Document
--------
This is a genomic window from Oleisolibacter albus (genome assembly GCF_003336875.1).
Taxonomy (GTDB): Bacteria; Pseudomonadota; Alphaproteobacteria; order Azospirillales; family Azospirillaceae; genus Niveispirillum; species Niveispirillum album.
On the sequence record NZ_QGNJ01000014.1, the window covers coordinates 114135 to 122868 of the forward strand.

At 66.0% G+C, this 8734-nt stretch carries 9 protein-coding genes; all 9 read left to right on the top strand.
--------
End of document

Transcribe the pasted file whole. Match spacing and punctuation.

This is a genomic window from Oleisolibacter albus (genome assembly GCF_003336875.1).
Taxonomy (GTDB): Bacteria; Pseudomonadota; Alphaproteobacteria; order Azospirillales; family Azospirillaceae; genus Niveispirillum; species Niveispirillum album.
On the sequence record NZ_QGNJ01000014.1, the window covers coordinates 114135 to 122868 of the forward strand.

At 66.0% G+C, this 8734-nt stretch carries 9 protein-coding genes; all 9 read left to right on the top strand.